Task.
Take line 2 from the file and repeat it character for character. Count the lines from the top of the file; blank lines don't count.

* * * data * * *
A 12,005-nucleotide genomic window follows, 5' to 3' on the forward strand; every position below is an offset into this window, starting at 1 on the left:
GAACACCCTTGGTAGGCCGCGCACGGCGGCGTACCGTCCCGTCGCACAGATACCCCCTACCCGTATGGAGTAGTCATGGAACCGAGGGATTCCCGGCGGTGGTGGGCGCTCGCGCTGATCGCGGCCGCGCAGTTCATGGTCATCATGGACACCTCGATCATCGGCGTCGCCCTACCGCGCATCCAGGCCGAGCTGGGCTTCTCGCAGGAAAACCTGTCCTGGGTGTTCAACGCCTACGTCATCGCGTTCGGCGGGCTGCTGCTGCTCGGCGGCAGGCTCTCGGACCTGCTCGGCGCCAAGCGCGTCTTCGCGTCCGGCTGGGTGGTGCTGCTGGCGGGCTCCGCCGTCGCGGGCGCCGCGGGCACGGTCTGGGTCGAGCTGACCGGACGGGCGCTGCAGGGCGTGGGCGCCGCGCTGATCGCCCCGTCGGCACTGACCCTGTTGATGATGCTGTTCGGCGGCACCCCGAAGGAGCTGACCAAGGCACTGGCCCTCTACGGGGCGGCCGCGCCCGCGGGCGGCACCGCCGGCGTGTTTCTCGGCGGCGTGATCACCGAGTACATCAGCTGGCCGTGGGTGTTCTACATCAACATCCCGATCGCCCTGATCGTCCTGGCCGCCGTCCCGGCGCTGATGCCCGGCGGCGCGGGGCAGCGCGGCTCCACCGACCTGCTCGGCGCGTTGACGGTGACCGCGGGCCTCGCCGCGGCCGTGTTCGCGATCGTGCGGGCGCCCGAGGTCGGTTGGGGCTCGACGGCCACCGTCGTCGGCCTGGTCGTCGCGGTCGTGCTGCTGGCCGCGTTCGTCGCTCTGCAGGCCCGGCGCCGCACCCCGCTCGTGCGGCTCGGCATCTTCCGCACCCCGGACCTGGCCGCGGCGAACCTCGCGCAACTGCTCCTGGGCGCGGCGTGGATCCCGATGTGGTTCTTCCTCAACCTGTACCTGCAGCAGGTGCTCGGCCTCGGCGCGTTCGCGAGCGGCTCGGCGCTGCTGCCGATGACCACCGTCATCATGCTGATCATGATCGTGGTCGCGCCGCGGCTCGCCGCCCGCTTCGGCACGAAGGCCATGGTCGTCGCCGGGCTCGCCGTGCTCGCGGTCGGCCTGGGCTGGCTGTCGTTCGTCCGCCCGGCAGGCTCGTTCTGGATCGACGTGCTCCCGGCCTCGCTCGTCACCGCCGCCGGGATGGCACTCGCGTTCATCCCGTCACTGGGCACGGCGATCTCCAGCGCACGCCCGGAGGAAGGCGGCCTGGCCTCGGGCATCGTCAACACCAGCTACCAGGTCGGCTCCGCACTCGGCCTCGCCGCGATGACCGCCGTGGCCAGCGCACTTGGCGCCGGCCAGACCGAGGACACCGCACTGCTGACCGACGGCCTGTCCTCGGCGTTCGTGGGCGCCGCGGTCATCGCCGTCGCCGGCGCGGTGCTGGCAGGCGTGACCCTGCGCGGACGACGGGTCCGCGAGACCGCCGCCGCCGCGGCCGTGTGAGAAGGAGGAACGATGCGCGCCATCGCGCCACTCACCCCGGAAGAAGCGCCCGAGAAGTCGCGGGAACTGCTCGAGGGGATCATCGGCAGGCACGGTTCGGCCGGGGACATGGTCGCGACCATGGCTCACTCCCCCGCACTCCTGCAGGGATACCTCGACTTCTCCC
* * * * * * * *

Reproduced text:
GAACACCCTTGGTAGGCCGCGCACGGCGGCGTACCGTCCCGTCGCACAGATACCCCCTACCCGTATGGAGTAGTCATGGAACCGAGGGATTCCCGGCGGTGGTGGGCGCTCGCGCTGATCGCGGCCGCGCAGTTCATGGTCATCATGGACACCTCGATCATCGGCGTCGCCCTACCGCGCATCCAGGCCGAGCTGGGCTTCTCGCAGGAAAACCTGTCCTGGGTGTTCAACGCCTACGTCATCGCGTTCGGCGGGCTGCTGCTGCTCGGCGGCAGGCTCTCGGACCTGCTCGGCGCCAAGCGCGTCTTCGCGTCCGGCTGGGTGGTGCTGCTGGCGGGCTCCGCCGTCGCGGGCGCCGCGGGCACGGTCTGGGTCGAGCTGACCGGACGGGCGCTGCAGGGCGTGGGCGCCGCGCTGATCGCCCCGTCGGCACTGACCCTGTTGATGATGCTGTTCGGCGGCACCCCGAAGGAGCTGACCAAGGCACTGGCCCTCTACGGGGCGGCCGCGCCCGCGGGCGGCACCGCCGGCGTGTTTCTCGGCGGCGTGATCACCGAGTACATCAGCTGGCCGTGGGTGTTCTACATCAACATCCCGATCGCCCTGATCGTCCTGGCCGCCGTCCCGGCGCTGATGCCCGGCGGCGCGGGGCAGCGCGGCTCCACCGACCTGCTCGGCGCGTTGACGGTGACCGCGGGCCTCGCCGCGGCCGTGTTCGCGATCGTGCGGGCGCCCGAGGTCGGTTGGGGCTCGACGGCCACCGTCGTCGGCCTGGTCGTCGCGGTCGTGCTGCTGGCCGCGTTCGTCGCTCTGCAGGCCCGGCGCCGCACCCCGCTCGTGCGGCTCGGCATCTTCCGCACCCCGGACCTGGCCGCGGCGAACCTCGCGCAACTGCTCCTGGGCGCGGCGTGGATCCCGATGTGGTTCTTCCTCAACCTGTACCTGCAGCAGGTGCTCGGCCTCGGCGCGTTCGCGAGCGGCTCGGCGCTGCTGCCGATGACCACCGTCATCATGCTGATCATGATCGTGGTCGCGCCGCGGCTCGCCGCCCGCTTCGGCACGAAGGCCATGGTCGTCGCCGGGCTCGCCGTGCTCGCGGTCGGCCTGGGCTGGCTGTCGTTCGTCCGCCCGGCAGGCTCGTTCTGGATCGACGTGCTCCCGGCCTCGCTCGTCACCGCCGCCGGGATGGCACTCGCGTTCATCCCGTCACTGGGCACGGCGATCTCCAGCGCACGCCCGGAGGAAGGCGGCCTGGCCTCGGGCATCGTCAACACCAGCTACCAGGTCGGCTCCGCACTCGGCCTCGCCGCGATGACCGCCGTGGCCAGCGCACTTGGCGCCGGCCAGACCGAGGACACCGCACTGCTGACCGACGGCCTGTCCTCGGCGTTCGTGGGCGCCGCGGTCATCGCCGTCGCCGGCGCGGTGCTGGCAGGCGTGACCCTGCGCGGACGACGGGTCCGCGAGACCGCCGCCGCCGCGGCCGTGTGAGAAGGAGGAACGATGCGCGCCATCGCGCCACTCACCCCGGAAGAAGCGCCCGAGAAGTCGCGGGAACTGCTCGAGGGGATCATCGGCAGGCACGGTTCGGCCGGGGACATGGTCGCGACCATGGCTCACTCCCCCGCACTCCTGCAGGGATACCTCGACTTCTCCC